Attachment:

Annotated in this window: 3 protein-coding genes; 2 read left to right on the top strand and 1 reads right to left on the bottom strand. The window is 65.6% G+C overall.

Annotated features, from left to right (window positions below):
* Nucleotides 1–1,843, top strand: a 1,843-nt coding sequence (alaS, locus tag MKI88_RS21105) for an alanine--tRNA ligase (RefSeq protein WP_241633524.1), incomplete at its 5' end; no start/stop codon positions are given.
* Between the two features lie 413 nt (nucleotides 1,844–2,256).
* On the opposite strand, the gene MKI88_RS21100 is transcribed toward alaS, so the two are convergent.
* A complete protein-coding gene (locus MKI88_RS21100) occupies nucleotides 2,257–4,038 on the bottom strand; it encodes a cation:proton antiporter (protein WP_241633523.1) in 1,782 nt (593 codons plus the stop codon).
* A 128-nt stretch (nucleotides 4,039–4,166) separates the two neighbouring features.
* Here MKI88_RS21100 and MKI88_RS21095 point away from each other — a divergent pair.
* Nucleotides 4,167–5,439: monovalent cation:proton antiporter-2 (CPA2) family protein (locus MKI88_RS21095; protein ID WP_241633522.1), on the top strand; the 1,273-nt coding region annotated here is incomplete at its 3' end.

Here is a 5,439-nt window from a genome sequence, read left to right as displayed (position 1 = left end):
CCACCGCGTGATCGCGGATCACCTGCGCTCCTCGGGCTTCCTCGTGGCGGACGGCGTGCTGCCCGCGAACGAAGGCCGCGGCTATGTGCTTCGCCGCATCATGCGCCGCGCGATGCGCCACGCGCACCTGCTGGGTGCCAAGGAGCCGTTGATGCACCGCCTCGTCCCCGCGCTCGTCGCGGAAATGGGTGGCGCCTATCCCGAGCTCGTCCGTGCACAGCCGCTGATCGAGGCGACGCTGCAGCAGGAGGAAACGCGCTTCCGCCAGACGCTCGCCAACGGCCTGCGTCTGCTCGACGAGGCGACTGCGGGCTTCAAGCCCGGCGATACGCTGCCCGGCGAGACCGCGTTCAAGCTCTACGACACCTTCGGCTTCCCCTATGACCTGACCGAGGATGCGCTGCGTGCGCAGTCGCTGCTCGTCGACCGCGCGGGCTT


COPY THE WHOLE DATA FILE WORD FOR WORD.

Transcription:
Annotated in this window: 3 protein-coding genes; 2 read left to right on the top strand and 1 reads right to left on the bottom strand. The window is 65.6% G+C overall.

Annotated features, from left to right (window positions below):
* Nucleotides 1–1,843, top strand: a 1,843-nt coding sequence (alaS, locus tag MKI88_RS21105) for an alanine--tRNA ligase (RefSeq protein WP_241633524.1), incomplete at its 5' end; no start/stop codon positions are given.
* Between the two features lie 413 nt (nucleotides 1,844–2,256).
* On the opposite strand, the gene MKI88_RS21100 is transcribed toward alaS, so the two are convergent.
* A complete protein-coding gene (locus MKI88_RS21100) occupies nucleotides 2,257–4,038 on the bottom strand; it encodes a cation:proton antiporter (protein WP_241633523.1) in 1,782 nt (593 codons plus the stop codon).
* A 128-nt stretch (nucleotides 4,039–4,166) separates the two neighbouring features.
* Here MKI88_RS21100 and MKI88_RS21095 point away from each other — a divergent pair.
* Nucleotides 4,167–5,439: monovalent cation:proton antiporter-2 (CPA2) family protein (locus MKI88_RS21095; protein ID WP_241633522.1), on the top strand; the 1,273-nt coding region annotated here is incomplete at its 3' end.

Here is a 5,439-nt window from a genome sequence, read left to right as displayed (position 1 = left end):
CCACCGCGTGATCGCGGATCACCTGCGCTCCTCGGGCTTCCTCGTGGCGGACGGCGTGCTGCCCGCGAACGAAGGCCGCGGCTATGTGCTTCGCCGCATCATGCGCCGCGCGATGCGCCACGCGCACCTGCTGGGTGCCAAGGAGCCGTTGATGCACCGCCTCGTCCCCGCGCTCGTCGCGGAAATGGGTGGCGCCTATCCCGAGCTCGTCCGTGCACAGCCGCTGATCGAGGCGACGCTGCAGCAGGAGGAAACGCGCTTCCGCCAGACGCTCGCCAACGGCCTGCGTCTGCTCGACGAGGCGACTGCGGGCTTCAAGCCCGGCGATACGCTGCCCGGCGAGACCGCGTTCAAGCTCTACGACACCTTCGGCTTCCCCTATGACCTGACCGAGGATGCGCTGCGTGCGCAGTCGCTGCTCGTCGACCGCGCGGGCTT